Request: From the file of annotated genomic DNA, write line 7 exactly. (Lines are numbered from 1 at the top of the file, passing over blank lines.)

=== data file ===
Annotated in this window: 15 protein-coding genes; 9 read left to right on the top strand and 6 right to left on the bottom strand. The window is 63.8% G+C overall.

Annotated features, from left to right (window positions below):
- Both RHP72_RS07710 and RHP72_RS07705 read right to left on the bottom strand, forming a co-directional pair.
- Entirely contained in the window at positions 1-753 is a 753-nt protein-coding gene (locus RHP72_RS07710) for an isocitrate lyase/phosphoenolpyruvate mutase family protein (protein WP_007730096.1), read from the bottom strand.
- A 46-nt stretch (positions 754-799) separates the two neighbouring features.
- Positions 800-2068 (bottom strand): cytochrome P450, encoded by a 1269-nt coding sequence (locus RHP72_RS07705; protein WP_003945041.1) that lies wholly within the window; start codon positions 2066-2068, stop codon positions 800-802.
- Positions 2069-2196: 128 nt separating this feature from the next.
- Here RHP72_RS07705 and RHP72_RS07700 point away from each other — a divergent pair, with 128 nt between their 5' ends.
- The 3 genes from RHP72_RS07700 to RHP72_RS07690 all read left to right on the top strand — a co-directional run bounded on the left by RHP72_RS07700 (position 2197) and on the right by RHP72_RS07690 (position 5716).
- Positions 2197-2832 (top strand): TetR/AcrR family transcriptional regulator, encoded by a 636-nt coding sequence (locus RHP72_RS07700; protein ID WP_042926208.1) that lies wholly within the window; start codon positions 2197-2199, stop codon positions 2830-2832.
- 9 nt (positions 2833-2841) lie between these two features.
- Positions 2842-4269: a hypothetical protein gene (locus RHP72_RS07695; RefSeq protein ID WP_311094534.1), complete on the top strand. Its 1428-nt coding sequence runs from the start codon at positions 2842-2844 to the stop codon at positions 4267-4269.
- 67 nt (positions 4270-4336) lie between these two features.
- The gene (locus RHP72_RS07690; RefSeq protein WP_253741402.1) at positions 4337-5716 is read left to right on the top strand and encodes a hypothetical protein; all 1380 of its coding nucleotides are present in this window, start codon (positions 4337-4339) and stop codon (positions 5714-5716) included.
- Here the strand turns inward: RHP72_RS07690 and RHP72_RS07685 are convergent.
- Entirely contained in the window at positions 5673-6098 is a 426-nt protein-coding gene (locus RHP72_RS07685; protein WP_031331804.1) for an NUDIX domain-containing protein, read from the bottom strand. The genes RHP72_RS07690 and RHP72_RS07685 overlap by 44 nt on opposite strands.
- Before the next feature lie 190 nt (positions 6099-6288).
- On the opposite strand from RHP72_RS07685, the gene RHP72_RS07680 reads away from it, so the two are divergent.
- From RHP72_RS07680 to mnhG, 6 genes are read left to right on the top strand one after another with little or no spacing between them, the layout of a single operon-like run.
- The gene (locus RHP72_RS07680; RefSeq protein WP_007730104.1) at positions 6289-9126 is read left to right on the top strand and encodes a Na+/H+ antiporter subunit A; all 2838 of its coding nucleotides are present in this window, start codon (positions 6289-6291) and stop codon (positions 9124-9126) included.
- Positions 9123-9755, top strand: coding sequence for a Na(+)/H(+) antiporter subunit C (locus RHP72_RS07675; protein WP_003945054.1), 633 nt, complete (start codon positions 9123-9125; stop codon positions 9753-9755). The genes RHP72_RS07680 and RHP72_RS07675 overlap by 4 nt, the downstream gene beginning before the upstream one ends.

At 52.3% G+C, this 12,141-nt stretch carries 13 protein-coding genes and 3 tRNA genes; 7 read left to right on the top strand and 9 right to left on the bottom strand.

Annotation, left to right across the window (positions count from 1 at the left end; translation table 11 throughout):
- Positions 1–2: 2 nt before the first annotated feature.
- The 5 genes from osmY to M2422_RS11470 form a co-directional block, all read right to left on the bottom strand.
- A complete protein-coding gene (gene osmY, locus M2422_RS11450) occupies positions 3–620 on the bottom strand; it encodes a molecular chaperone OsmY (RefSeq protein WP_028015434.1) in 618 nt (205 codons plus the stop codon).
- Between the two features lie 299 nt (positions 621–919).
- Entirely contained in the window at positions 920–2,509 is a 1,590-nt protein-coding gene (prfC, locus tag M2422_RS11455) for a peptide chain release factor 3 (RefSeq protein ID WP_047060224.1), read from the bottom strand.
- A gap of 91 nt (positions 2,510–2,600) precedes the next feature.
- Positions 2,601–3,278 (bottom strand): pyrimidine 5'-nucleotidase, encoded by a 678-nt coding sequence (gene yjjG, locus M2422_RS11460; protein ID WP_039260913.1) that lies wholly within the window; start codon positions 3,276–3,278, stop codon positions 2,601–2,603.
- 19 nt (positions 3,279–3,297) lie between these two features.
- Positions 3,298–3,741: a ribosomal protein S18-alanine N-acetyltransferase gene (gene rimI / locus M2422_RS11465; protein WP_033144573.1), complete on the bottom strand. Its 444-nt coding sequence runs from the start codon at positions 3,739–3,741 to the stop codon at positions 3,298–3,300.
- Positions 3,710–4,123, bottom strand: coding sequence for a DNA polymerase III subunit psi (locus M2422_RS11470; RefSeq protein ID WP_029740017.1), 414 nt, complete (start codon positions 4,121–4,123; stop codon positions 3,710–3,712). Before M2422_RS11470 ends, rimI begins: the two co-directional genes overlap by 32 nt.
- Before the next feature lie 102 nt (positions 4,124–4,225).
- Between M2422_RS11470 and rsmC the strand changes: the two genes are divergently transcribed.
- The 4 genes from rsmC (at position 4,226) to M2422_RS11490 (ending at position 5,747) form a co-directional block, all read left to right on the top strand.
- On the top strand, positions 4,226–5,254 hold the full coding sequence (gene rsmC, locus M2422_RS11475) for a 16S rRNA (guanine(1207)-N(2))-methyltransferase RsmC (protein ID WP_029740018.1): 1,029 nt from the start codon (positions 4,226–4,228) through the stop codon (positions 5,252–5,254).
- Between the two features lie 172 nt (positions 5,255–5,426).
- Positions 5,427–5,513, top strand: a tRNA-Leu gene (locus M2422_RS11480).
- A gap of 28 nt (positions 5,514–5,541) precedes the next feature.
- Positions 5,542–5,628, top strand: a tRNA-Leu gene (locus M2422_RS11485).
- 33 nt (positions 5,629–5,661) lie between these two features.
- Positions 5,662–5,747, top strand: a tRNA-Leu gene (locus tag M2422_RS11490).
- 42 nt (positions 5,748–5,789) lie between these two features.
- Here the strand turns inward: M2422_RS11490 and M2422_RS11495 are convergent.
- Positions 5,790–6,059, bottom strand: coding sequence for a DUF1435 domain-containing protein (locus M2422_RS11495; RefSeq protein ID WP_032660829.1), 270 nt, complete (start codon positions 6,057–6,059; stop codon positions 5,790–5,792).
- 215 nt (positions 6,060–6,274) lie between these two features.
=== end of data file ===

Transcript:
- Positions 2069-2196: 128 nt separating this feature from the next.